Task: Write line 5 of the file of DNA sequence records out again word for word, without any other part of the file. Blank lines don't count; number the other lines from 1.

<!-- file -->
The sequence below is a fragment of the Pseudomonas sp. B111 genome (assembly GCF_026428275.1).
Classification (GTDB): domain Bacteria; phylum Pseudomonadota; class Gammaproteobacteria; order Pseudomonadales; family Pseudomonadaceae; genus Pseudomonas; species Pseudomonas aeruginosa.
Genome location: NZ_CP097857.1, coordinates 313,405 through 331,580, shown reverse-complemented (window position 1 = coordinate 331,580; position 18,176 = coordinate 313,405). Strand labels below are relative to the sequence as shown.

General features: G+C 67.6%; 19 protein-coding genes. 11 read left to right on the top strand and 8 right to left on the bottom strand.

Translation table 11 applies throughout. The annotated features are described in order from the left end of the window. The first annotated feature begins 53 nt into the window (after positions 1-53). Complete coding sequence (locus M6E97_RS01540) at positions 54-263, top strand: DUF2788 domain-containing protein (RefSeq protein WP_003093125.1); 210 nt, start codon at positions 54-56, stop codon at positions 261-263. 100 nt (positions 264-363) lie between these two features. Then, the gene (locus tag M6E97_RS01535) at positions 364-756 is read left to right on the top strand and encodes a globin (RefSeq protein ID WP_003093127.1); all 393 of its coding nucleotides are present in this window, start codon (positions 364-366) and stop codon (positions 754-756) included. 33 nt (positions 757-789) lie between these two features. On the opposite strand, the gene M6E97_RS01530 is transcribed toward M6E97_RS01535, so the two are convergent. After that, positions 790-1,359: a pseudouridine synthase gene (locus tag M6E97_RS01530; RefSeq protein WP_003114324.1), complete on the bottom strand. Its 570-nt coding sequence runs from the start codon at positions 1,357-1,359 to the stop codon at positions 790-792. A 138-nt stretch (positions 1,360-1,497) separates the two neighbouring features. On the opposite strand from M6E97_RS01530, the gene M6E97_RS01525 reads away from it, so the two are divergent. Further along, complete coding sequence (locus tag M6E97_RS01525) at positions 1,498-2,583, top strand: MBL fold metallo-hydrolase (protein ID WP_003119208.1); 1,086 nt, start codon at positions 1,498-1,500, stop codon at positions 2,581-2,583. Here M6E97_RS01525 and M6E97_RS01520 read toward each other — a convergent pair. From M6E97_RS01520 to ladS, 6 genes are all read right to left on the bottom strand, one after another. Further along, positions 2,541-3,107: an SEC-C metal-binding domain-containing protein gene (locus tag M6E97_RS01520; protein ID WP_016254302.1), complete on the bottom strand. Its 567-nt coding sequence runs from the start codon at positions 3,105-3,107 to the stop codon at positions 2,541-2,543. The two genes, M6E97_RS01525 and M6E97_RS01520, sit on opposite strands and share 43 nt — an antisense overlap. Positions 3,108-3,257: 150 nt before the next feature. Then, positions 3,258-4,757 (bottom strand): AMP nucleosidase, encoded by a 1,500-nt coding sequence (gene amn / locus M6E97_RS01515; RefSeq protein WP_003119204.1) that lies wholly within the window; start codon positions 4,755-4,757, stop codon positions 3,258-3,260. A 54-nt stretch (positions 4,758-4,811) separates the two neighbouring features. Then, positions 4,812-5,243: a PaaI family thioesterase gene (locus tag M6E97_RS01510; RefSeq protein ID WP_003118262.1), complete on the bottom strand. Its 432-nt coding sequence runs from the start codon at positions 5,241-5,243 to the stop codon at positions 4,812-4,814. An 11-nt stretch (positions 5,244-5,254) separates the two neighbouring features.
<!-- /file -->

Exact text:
Translation table 11 applies throughout. The annotated features are described in order from the left end of the window. The first annotated feature begins 53 nt into the window (after positions 1-53). Complete coding sequence (locus M6E97_RS01540) at positions 54-263, top strand: DUF2788 domain-containing protein (RefSeq protein WP_003093125.1); 210 nt, start codon at positions 54-56, stop codon at positions 261-263. 100 nt (positions 264-363) lie between these two features. Then, the gene (locus tag M6E97_RS01535) at positions 364-756 is read left to right on the top strand and encodes a globin (RefSeq protein ID WP_003093127.1); all 393 of its coding nucleotides are present in this window, start codon (positions 364-366) and stop codon (positions 754-756) included. 33 nt (positions 757-789) lie between these two features. On the opposite strand, the gene M6E97_RS01530 is transcribed toward M6E97_RS01535, so the two are convergent. After that, positions 790-1,359: a pseudouridine synthase gene (locus tag M6E97_RS01530; RefSeq protein WP_003114324.1), complete on the bottom strand. Its 570-nt coding sequence runs from the start codon at positions 1,357-1,359 to the stop codon at positions 790-792. A 138-nt stretch (positions 1,360-1,497) separates the two neighbouring features. On the opposite strand from M6E97_RS01530, the gene M6E97_RS01525 reads away from it, so the two are divergent. Further along, complete coding sequence (locus tag M6E97_RS01525) at positions 1,498-2,583, top strand: MBL fold metallo-hydrolase (protein ID WP_003119208.1); 1,086 nt, start codon at positions 1,498-1,500, stop codon at positions 2,581-2,583. Here M6E97_RS01525 and M6E97_RS01520 read toward each other — a convergent pair. From M6E97_RS01520 to ladS, 6 genes are all read right to left on the bottom strand, one after another. Further along, positions 2,541-3,107: an SEC-C metal-binding domain-containing protein gene (locus tag M6E97_RS01520; protein ID WP_016254302.1), complete on the bottom strand. Its 567-nt coding sequence runs from the start codon at positions 3,105-3,107 to the stop codon at positions 2,541-2,543. The two genes, M6E97_RS01525 and M6E97_RS01520, sit on opposite strands and share 43 nt — an antisense overlap. Positions 3,108-3,257: 150 nt before the next feature. Then, positions 3,258-4,757 (bottom strand): AMP nucleosidase, encoded by a 1,500-nt coding sequence (gene amn / locus M6E97_RS01515; RefSeq protein WP_003119204.1) that lies wholly within the window; start codon positions 4,755-4,757, stop codon positions 3,258-3,260. A 54-nt stretch (positions 4,758-4,811) separates the two neighbouring features. Then, positions 4,812-5,243: a PaaI family thioesterase gene (locus tag M6E97_RS01510; RefSeq protein ID WP_003118262.1), complete on the bottom strand. Its 432-nt coding sequence runs from the start codon at positions 5,241-5,243 to the stop codon at positions 4,812-4,814. An 11-nt stretch (positions 5,244-5,254) separates the two neighbouring features.